Amy Wachsmuth, February 7, 2013 (view all comments by Amy Wachsmuth)
A fascinating foray into the fun yet formidable physics of Mr. Feynman. Actually, this book is less about physics and more about the life of Nobel Prize Laureate, Richard Feynman. (Richard just rolled over in his grave; if you want to know why -- read this book!) Once I adjusted my expectations from education to entertainment, I absorbed every word. He was always interesting, at times very entertaining and despite his obvious genius he had an utter lack of pretentiousness and conceit that I previously assumed afflicted all venerated scientists. I left this book wishing for more, and feeling inspired to pursue my own adventures in curiosity. What could I achieve if, like Richard, I abandoned my Western culture imperative of accomplishment through suffering and played with my talents in ways I felt was fun?
Pat K, September 28, 2011 (view all comments by Pat K)
Feynman's a spectacular character, both brilliant and goofy. This memoir, essentially an extended riff on his multifaceted curiosity, is delightful in the extreme - eschewing technical jargon in favor of fantastic anecdotes and imparting a deep passion for uncompromising, rigorous thought. Even (especially!) if you're not particularly invested in science, Feynman's innately roving fascination with art, drumming, the art of picking locks, and the failures of contemporary education is deeply engaging and rewarding.
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wurdnurd, February 18, 2010 (view all comments by wurdnurd)
Richard Feynman is exactly the kind of a-hole I always manage to fall in love with: intense, impossibly intelligent, and arrogant as all get-out. And reading this book, it’s easy to see why; Feynman is a personable, hilarious writer, willing and able to laugh and everything and everyone without reservation (himself included). A rare glimpse at genius from the inside out, and the accidental adventures it always seems to illicit, this book is like listening to the eccentric dude at the end of the bar who loves to tell and retell every detail of his billion and one adventures.
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Elaine, July 27, 2009 (view all comments by Elaine)
Feynman was a Nobel Prize-winning physicist with an amazing breadth of scientific achievements. This is an autobiography which is a set of quirky anecdotes of his life. It ranges from his experiences playing with a samba school during Mardi Gras in Brazil while he was living there for part of a year, his attempts to meet women, to his times discussing physics with Niels Bohr at Los Alamos while working on the atom bomb. The book consists of a large series of vignettes, mostly disconnected so you can just pick it up and read a story or two. You don't need to know any science to enjoy it, although being a scientist might help you recognize some of his behavior...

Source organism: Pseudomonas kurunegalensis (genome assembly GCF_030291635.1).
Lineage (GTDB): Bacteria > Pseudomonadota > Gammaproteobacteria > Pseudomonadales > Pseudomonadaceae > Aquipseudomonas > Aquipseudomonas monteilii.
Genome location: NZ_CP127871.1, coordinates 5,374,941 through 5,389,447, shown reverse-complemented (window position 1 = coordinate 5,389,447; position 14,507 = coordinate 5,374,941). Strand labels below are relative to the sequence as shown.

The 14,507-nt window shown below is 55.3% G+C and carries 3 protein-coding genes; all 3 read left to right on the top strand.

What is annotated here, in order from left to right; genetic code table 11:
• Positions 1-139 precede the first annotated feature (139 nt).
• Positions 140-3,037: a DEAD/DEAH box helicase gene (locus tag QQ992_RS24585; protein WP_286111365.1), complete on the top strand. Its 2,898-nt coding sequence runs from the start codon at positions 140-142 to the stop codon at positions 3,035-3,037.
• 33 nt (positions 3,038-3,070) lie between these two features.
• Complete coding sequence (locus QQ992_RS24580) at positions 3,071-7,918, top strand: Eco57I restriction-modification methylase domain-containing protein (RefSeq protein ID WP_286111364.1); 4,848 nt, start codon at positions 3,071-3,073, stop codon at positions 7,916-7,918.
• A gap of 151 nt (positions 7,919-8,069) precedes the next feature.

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W. W. Norton & Company -
by Los Angeles Times Book Review,
"Anyone who can read it without laughing out loud is crazy."
by Peter Josyph, Library Journal,
"Raymond Todd gives an extraordinary performance bringing to evanescent life the amusing adventures of this Nobel prize-winning physicist....Refreshingly honest, iconoclastic, thought-provoking, this one-of-a-kind classic is a must for every collection."
by New York Times Book Review,
"Proves once again that it is possible to laugh out loud and scratch your head at the same time."
by The New Yorker,
"Quintessential Feynman — funny, brilliant, bawdy...enormously entertaining."
by Science Digest,
"Buzzing with energy, anecdote and life. It almost makes you want to become a physicist."
by New York Times Book Review,
"A storyteller in the tradition of Mark Twain. He proves once again that it is possible to laugh out loud and scratch your head at the same time."
Richard Feynman was a great scientist, a winner of the Nobel Prize, remembered equally for his laboratory work on liquid helium and his wonderful, unquenchable vitality and sense of humor. His lighthearted approach to life made his lectures a delight and his scientific accomplishments all the more intriguing. Feynman was interested in everything. He painted, traded ideas with Einstein and Bohr, calculated odds with Nick the Greek, accompanied ballet on the bongos. Here is Feynman's astonishing life story — a combustible mixture of high intelligence, unlimited curiosity, eternal skepticism, and raging chutzpah.
A New York Times bestseller—the outrageous exploits of one of this century's greatest scientific minds and a legendary American original.
In this phenomenal national bestseller, the Nobel Prize-winning physicist Richard P. Feynman recounts in his inimitable voice his adventures trading ideas on atomic physics with Einstein and Bohr and ideas on gambling with Nick the Greek, painting a naked female toreador, accompanying a ballet on his bongo drums and much else of an eyebrow-raising and hilarious nature.
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